It is also possible to simulate its effect via digital manipulation.
One way is something I have called digital GND filters. This was used to create the image on left. Another is the use of multiple images and HDR processing.
In this image I had preferred the outcome from use of digital GND filters on a single image to that from HDR processing.
The basic idea in digital GND filters is to replicate the effect of a GND filter with two Photoshop (R) concepts, namely a multiple blend layer and a gradient mask.
The multiple layer reduces exposure and the gradient mask graduates this reduction along some geometry and direction.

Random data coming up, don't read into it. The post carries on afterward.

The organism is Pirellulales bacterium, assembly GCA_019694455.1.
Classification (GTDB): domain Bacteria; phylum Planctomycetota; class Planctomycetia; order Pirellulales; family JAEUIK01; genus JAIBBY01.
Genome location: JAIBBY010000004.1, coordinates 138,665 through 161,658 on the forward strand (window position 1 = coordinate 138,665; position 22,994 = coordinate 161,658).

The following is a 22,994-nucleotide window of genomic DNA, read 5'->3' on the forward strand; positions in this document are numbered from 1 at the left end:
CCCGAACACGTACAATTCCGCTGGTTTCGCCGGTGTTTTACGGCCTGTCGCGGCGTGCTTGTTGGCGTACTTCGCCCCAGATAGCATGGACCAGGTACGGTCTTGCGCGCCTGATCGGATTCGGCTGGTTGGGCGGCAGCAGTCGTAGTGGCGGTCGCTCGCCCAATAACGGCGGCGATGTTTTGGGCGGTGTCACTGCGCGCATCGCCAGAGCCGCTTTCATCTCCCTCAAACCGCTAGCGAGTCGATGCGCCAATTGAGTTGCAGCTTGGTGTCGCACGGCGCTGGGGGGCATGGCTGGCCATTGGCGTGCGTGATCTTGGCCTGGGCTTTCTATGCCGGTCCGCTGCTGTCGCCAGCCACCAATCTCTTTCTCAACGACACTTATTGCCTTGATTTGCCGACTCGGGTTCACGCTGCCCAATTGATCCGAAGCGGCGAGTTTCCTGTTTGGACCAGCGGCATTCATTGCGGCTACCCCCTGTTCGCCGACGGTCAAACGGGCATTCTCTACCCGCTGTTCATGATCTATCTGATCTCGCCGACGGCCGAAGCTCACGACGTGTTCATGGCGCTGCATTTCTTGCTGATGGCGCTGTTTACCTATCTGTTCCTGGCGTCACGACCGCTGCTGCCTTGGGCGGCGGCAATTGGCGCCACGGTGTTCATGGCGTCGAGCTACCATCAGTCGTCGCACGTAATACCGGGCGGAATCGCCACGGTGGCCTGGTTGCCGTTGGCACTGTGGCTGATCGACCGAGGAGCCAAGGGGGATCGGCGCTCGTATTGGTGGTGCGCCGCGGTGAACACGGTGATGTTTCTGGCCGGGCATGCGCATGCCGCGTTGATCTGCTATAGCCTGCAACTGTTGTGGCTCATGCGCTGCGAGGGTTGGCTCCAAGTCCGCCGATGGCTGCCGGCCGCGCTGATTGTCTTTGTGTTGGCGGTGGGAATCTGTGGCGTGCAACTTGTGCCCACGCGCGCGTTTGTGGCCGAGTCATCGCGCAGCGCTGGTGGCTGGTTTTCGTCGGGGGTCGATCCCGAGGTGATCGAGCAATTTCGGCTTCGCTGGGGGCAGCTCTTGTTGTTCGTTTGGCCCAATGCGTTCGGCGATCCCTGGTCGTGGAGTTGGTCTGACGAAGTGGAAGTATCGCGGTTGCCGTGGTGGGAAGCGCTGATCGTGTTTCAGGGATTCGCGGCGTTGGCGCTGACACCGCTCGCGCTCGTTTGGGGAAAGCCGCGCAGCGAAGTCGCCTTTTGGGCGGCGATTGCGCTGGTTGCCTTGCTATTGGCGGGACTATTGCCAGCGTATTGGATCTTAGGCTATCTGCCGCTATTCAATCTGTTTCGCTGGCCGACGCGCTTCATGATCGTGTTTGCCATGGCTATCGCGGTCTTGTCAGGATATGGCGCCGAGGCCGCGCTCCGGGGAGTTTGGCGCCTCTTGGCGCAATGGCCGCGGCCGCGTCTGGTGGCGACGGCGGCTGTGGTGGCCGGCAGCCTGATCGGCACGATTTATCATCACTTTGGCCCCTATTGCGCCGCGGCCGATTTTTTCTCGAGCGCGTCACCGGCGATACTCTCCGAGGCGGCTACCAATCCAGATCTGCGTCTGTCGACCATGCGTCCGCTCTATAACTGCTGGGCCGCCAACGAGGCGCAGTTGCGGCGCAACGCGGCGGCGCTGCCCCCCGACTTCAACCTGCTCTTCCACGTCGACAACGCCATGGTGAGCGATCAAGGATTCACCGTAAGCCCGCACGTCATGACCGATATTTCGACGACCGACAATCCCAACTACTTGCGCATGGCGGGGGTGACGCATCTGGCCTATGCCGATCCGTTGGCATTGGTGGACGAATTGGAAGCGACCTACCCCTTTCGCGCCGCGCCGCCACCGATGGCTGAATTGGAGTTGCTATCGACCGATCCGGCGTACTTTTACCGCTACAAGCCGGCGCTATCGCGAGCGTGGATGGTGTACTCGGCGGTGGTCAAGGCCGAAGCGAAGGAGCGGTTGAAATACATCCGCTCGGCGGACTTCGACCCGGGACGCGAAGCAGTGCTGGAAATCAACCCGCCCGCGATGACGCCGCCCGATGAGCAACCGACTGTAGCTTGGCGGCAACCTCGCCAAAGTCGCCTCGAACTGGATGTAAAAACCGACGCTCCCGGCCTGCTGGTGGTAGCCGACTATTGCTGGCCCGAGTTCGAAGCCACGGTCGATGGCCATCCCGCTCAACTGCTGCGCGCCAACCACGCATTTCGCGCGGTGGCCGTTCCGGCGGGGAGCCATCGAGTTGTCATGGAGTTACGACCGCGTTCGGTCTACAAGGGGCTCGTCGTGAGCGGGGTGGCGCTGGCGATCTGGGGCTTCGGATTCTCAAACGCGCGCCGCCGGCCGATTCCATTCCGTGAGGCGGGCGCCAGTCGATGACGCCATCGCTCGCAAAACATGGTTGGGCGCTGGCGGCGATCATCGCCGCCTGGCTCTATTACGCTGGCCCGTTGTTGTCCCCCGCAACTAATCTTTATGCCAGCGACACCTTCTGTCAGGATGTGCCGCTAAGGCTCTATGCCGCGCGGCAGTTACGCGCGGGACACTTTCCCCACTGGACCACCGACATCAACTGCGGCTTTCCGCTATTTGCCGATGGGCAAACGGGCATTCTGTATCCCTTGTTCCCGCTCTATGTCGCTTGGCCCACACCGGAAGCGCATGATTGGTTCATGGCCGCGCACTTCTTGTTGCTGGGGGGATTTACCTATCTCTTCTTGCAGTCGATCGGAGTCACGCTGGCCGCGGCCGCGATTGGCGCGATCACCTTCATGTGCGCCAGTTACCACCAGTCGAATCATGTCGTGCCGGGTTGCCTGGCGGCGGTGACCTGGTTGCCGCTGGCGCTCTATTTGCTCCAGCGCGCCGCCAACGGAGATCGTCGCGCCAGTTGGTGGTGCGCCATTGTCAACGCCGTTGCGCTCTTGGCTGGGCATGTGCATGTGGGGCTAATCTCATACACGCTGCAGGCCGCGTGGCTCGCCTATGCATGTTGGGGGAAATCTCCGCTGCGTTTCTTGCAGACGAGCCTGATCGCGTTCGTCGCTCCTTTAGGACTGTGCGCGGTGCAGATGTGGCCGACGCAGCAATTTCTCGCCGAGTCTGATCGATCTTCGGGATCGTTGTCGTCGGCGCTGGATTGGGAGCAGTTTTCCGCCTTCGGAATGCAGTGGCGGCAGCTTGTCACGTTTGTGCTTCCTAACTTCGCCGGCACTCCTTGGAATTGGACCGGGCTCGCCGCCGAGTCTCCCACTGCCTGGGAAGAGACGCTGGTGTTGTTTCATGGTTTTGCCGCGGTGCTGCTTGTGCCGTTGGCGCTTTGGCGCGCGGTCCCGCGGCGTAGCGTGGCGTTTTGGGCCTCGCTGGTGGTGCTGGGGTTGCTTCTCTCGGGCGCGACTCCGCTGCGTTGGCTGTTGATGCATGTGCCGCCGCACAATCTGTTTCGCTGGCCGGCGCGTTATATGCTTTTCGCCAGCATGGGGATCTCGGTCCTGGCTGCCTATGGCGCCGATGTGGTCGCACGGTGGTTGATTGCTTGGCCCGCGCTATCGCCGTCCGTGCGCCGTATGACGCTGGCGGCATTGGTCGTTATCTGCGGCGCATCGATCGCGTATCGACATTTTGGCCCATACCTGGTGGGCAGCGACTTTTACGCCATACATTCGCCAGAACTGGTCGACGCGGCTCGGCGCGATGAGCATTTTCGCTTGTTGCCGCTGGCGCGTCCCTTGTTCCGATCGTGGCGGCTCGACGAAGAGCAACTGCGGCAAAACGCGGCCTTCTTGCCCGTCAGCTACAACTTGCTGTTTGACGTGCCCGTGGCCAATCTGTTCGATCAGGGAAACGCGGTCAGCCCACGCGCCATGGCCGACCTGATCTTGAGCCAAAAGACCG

And with digital GND filters, you can, during post processing, play around or experiment with the gradient, the direction, and the geometry, far more conveniently than any "analogue" GND filters can, if at all possible.
Finally you need not just use a multiple blend. Screen and soft light blending modes can also be used singly or in combination, as was the case in the image here.
But there is no free lunch in the real world, and there is a downside to digital GND filters, namely noise. But these can be ameliorated to a large extent by use of appropriate noise reduction software.